Questions for Montana Superintendent Denise Juneau

Questions for Montana Superintendent Denise Juneau

Questions for Montana Superintendent Denise Juneau

Montana’s superintendent of public instruction, a groundbreaking Native American leader, is a strong believer in the power of public education to combat poverty.


In 2010 Denise Juneau, a member of the Blackfeet Tribe, was elected as Montana’s Superintendent of Public Instruction, becoming the first Native American in Montana history to win a statewide election. Juneau, whose parents were teachers and who attended Harvard University’s Graduate School of Education, has long been interested in the politics that determine how children are taught and what resources are devoted to schools. She recently spoke with me about her commitment to K-12 public education and about the reforms that she is pushing to improve the quality of education provided to children in low-income communities. —Sasha Abramsky

Denise, where are you from?

I grew up on the Blackfeet Reservation, in a town called Browning, a place where there’s not much economic opportunity, where unemployment hovers around 60 percent—not just during the recession but always. My parents were both teachers. They became educated after my brother and I were born, and always impressed upon us the importance of becoming educated. They grew up in deep poverty, my mother in North Dakota, my father here in Montana. They knew education really made a difference. Because they were teachers, we did not get to mess around too much. We were both pretty successful in high school, but some of my peers did not make it through high school. Some are in prison or are dead. I look back and see the kids who made it through school—it made a huge difference in their lives, which made me believe in the power of public education and what it can do for individuals and communities and the state.

You pushed legislation to raise the high school dropout age to 18, and also to combat bullying. Both bills were defeated by Tea Party–affiliated legislators. How do you push changes if you can’t pass them legislatively?

It’s important to set an expectation, that we expect every student to graduate from high school. I started traveling the state and meeting different business communities, chambers of commerce, parent groups, school districts—talking about what communities can do. We created an initiative called Graduation Matters Montana. The stakeholders are coming together, making plans. School districts can tell business communities the good things they are doing. Our seven largest districts are involved in Graduation Matters. More than half the students in Montana are now in a school with Graduation Matters. You see more adults paying attention to whether you’re in school. We raised our standards in English and math, to make sure the diploma means something when they walk across the stage. You’ll see business communities coming into schools to talk about job skills, tutoring programs from community organizations.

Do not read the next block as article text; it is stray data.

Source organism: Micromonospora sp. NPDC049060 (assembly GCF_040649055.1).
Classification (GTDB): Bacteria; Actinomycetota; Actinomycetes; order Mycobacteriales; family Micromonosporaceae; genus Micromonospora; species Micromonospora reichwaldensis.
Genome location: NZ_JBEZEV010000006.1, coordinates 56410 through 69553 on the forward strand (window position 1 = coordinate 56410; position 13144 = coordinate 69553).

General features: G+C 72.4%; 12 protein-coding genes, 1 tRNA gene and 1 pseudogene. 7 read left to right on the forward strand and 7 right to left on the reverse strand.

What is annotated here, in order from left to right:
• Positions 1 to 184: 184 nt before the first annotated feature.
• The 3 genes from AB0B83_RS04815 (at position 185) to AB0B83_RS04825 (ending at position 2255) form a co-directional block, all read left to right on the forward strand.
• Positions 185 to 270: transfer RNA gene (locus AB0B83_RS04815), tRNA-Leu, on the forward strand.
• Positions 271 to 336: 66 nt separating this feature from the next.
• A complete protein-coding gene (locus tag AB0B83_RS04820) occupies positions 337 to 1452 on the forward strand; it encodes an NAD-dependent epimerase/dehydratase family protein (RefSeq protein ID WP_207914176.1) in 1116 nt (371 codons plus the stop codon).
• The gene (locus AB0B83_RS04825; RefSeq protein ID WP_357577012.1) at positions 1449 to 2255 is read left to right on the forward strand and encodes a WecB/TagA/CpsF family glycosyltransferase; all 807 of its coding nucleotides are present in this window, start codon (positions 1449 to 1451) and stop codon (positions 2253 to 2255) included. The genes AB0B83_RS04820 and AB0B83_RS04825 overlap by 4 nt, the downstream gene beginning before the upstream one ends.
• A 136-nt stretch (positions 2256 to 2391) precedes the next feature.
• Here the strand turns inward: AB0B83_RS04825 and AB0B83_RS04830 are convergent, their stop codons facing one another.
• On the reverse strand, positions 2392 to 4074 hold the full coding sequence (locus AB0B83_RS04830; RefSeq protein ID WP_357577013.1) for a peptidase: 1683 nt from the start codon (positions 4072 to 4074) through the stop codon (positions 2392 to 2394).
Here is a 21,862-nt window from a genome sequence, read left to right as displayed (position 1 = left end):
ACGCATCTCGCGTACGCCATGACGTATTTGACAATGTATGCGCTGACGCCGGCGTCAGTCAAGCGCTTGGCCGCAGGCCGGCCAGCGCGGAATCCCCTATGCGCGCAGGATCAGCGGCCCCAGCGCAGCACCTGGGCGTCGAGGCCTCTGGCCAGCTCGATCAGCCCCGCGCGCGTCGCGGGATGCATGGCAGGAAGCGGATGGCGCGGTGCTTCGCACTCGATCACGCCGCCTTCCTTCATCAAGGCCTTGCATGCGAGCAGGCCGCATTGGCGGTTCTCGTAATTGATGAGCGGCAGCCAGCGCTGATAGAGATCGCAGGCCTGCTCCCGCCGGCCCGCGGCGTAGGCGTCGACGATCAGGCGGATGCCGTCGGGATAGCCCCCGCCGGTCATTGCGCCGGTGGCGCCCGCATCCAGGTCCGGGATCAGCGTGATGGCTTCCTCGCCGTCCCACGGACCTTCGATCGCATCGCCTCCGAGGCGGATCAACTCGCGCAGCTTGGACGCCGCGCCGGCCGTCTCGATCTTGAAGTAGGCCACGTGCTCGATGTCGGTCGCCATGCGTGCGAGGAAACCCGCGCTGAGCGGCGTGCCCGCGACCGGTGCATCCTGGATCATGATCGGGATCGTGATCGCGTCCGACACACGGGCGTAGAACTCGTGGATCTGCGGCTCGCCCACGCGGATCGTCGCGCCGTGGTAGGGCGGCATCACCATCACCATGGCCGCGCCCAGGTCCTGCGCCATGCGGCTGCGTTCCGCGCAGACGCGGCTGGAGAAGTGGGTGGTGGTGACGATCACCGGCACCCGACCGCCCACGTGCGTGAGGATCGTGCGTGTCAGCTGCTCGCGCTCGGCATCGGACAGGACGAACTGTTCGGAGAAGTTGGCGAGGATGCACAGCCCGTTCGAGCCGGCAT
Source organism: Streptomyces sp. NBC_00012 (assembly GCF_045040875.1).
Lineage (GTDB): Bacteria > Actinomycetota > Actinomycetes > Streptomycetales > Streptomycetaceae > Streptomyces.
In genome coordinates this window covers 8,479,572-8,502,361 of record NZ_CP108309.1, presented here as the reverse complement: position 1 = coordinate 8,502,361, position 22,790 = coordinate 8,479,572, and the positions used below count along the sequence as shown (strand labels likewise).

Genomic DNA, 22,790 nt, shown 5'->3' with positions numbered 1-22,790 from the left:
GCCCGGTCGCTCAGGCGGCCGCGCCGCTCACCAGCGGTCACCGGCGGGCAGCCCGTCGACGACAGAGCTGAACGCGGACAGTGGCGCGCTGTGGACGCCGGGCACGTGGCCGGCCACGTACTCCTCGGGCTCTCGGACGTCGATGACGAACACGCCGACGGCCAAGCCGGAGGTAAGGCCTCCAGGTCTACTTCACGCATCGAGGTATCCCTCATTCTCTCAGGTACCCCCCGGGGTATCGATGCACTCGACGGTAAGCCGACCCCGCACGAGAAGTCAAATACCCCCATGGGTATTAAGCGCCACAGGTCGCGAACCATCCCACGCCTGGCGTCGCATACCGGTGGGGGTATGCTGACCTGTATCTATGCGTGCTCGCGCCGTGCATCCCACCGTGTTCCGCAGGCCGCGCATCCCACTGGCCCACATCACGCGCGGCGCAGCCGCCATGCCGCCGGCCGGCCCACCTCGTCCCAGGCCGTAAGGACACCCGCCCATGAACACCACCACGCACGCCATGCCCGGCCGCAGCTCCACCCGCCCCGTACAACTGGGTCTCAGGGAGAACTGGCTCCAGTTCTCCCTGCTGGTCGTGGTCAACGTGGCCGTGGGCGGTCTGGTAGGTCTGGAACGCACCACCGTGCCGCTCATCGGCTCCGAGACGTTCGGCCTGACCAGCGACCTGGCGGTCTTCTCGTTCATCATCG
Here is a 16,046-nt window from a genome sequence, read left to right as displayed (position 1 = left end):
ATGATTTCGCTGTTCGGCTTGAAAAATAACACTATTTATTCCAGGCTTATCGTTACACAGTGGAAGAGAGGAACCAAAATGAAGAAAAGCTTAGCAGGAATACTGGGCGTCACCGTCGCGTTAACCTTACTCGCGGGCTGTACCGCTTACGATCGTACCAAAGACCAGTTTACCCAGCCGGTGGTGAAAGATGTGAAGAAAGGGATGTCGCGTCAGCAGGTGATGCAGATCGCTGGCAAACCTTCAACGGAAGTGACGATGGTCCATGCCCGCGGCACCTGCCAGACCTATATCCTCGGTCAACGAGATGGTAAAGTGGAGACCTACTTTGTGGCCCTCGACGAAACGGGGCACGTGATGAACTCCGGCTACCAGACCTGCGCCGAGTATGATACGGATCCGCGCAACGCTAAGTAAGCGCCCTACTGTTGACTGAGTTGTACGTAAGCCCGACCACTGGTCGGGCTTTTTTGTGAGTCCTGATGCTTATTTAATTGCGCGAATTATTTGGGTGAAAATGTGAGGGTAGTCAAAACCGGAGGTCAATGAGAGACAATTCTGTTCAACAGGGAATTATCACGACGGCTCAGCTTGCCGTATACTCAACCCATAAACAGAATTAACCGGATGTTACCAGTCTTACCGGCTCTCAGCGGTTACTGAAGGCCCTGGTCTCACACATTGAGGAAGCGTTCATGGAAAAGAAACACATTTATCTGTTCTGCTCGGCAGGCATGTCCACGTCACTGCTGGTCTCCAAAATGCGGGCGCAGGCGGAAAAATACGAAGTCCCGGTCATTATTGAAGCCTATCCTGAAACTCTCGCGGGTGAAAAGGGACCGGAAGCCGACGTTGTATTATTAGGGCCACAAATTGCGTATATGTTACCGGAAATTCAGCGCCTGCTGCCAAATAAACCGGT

There are obviously huge educational disparities between wealthy and poor communities. What are your thoughts on this?

Because of where I grew up, we really did put a focus on looking at the lowest-performing schools in the state. There are a lot of issues that come when a school is located in a community of poverty—they’re all on reservations, we have seven reservations. I created an initiative called Schools of Promise. It’s about a specific type of poverty: deep, generational, isolated and concentrated. When you have that kind of poverty, you have schools that need support to perform well. We started working closely with these schools. Under the Recovery Act, a lot of money came into the state. And because of Title 1, we got an influx of federal money and really dug into these schools, and created a partnership with them; we made sure unions had buy-in, worked with school boards, had big community meetings. We took the federal guidelines and expanded them; put transformational leaders into schools to work with school administrators, school boards, coaches, community liaisons. We’ve seen some significant increases in test scores just in this one year.

You’ve had notable success in small, rural communities. Can you do this on a larger scale, in larger towns and cities around the country as well?

Look at our president, who was a community organizer in Chicago. It happens all across America. This is just a different form, but it has the same basic structure and purpose. Community organizing in a rural area—you know everyone, their families, their history. You can make connections a little easier.

At the back end, even if educational opportunity is increased, how do you use education reforms as a springboard to generating wealth in the community as a whole?

In any community there’s a strong pull home. People want to return, see their community get better economically and socially. You can build those community-grown opportunities for the kids who’ve graduated from college to return home, to provide businesses and support things going on. It’ll only happen through education.

A lot of people say that the public school system has failed, that it worked once but not anymore. But you don’t believe that. Why not?

I see our public schools in Montana performing very well. We don’t have charter schools. We have a few private schools. We have a group of people who want to privatize public education in our state and we consistently fight it back. Our public education system does a great job. I don’t think it’s broken. We aren’t interested in doing reform for reform’s sake. I believe in public education; it did a great job for me. It deserves our support and encouragement.

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